• Kellsey, C. & Knievel, J. (2012, November). Overlap between humanities faculty citation and library monograph collections, 2004–2009. College & Research Libraries, 73(6), 569-583.
  • Antell, K. (2012, November). The citation landscape of scholarly literature in LGBT studies: A snapshot for subject librarians. College & Research Libraries, 73(6), 584-602.

WIMBA Instructions
To join us, just access the WIMBA meeting room: http://mdlib.wimba.com/launcher.cgi?room=md_meetingMLA. The meeting room name is md_meetingMLA. While we strongly recommend that you have access to a microphone and speakers for these sessions, it is not required. If you need to jump in a little late or leave early (or eat lunch), please do! Questions? Contact Natalie at nburclaff@ubalt.edu.

Fall Program: Help Choose the Theme!

We’re in the beginning stages of planning ACRL MD’s Fall Program, and we need your help! Approximately every 4 years, ACRL MD is eligible to bring in a guest speaker, selected from the members of the ACRL Board and the Executive Director. This is one of those years, and this speaker will be a central part of the Fall Program.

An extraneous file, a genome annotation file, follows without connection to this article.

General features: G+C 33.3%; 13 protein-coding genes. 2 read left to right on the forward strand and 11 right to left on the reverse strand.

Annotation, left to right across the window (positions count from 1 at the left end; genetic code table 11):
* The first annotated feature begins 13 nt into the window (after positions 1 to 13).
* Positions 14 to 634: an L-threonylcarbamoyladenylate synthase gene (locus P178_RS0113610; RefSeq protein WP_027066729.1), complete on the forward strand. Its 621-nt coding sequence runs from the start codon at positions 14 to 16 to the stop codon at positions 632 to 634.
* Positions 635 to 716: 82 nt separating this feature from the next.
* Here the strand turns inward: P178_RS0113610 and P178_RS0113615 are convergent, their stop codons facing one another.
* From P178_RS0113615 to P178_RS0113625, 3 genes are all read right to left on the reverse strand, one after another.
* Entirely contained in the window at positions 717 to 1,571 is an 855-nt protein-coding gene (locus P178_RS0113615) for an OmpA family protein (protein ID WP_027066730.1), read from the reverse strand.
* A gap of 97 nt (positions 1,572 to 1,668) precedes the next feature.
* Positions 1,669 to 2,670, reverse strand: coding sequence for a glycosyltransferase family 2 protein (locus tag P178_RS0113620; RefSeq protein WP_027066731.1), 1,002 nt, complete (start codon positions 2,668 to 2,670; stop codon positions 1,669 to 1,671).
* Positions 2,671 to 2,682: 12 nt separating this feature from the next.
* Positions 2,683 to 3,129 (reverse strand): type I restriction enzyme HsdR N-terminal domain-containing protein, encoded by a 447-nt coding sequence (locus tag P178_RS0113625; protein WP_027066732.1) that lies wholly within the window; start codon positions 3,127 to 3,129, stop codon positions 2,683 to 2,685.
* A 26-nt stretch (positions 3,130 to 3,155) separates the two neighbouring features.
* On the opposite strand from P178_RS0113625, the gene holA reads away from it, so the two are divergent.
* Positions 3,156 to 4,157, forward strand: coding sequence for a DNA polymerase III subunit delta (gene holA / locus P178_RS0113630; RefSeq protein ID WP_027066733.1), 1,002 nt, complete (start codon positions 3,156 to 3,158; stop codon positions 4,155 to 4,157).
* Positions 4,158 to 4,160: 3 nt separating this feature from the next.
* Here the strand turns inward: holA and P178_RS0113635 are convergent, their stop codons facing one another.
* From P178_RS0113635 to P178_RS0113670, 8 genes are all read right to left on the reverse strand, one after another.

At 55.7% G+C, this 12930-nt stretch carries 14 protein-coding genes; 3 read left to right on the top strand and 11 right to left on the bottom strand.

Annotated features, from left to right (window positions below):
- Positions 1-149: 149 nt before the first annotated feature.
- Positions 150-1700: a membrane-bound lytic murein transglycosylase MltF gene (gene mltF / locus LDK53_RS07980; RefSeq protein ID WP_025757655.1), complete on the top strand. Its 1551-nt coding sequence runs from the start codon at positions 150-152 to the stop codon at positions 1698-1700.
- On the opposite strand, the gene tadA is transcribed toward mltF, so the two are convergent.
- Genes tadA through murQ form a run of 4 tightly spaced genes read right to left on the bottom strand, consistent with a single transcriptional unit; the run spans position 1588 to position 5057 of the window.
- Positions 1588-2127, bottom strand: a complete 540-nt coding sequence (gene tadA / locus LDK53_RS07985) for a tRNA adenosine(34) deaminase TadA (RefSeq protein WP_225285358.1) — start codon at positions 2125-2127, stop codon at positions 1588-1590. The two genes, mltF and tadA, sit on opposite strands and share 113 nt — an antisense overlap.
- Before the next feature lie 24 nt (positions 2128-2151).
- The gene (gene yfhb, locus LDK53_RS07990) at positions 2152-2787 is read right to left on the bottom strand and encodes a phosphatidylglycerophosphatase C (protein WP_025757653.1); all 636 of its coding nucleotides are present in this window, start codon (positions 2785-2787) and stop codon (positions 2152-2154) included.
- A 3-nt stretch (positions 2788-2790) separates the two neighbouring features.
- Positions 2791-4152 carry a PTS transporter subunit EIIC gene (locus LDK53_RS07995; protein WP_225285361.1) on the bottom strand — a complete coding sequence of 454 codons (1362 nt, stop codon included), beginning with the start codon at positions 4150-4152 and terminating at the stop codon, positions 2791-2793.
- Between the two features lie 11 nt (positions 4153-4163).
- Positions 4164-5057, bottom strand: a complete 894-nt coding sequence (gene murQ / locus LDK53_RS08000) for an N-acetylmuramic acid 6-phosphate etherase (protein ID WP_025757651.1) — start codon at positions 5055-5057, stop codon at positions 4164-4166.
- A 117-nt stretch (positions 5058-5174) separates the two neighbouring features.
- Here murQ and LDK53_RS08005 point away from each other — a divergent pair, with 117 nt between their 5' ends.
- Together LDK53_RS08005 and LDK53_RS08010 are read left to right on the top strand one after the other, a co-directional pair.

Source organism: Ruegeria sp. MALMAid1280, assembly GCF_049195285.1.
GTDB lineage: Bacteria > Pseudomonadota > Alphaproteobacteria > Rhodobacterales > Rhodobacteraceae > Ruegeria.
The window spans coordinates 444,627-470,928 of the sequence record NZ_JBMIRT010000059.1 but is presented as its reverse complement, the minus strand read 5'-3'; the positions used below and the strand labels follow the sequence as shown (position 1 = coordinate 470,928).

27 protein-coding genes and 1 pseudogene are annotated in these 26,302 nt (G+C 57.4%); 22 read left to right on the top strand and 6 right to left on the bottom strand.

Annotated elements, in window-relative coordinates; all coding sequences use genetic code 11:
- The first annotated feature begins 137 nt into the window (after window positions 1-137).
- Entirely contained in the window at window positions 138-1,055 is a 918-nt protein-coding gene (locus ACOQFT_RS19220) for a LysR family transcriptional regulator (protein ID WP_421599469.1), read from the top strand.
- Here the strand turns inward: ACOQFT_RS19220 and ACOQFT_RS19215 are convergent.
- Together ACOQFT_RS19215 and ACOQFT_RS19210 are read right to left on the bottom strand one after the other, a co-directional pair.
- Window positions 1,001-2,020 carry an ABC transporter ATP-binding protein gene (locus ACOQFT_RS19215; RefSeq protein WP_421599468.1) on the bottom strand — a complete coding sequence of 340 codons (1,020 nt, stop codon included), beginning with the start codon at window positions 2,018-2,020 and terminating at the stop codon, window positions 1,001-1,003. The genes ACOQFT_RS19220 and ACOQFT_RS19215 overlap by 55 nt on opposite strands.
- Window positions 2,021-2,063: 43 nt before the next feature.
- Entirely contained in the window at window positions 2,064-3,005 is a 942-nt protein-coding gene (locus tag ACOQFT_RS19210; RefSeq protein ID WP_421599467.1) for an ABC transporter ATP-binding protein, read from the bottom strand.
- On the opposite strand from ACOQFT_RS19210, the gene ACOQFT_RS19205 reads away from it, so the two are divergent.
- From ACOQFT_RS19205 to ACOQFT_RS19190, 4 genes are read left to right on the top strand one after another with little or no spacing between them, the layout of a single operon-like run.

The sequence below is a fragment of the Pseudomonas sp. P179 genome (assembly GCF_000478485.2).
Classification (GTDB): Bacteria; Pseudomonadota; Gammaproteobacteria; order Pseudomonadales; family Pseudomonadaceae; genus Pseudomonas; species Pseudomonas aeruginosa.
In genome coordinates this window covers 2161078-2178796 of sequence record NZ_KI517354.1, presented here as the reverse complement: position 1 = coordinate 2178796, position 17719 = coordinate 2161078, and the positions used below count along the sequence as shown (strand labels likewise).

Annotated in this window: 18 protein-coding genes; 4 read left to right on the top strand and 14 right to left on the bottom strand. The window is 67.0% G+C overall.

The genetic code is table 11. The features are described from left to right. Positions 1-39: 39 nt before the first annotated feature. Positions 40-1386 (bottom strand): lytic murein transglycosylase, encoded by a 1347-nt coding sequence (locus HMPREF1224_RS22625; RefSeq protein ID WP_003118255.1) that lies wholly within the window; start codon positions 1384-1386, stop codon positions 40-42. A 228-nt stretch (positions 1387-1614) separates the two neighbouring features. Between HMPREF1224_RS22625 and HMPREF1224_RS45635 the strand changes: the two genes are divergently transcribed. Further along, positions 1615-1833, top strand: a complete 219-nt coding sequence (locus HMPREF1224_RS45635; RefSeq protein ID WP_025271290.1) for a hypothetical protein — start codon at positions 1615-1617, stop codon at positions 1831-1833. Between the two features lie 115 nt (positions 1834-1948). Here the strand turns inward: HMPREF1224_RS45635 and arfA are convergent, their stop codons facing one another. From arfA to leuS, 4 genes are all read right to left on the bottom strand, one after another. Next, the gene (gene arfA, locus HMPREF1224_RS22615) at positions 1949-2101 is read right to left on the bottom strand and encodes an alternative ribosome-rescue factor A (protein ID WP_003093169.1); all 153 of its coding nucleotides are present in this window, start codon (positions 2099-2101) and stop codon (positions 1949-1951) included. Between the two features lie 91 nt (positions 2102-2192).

Right now we’re deciding on a theme/topic and a date for the Fall Program. We’ve identified a few possibilities. Let us know what you’d like to hear about by filling out the poll below. Think we’ve overlooked something? Suggest your own theme/topic by choosing ‘Other’ and writing in your idea. Then, select up to three preferred dates for the Fall Program.

What Do Faculty and Students Want/Need from Librarians?

You can find out at Capitol College on September 18.  The Academic and Research Libraries Division of MLA is sponsoring two programs – one in the morning and one in the afternoon – to explore questions surrounding what faculty and students want and need from academic libraries.

Morning Program: What Faculty Want/What Students Need
September 18, 2009
9:30 – 1:30 (lunch included) 2.5 contact hours
Capitol College, Avrum Gudelsky Auditorium
Cost:
MLA Members $65, Non-Members $90, Students $57.50
Speakers:
Susan Strasser: Professor of History, University of Delaware
Judi Briden: Digital Librarian for Public Services and Brain & Cognitive Sciences Librarian, Rush Rhees Library, University of Rochester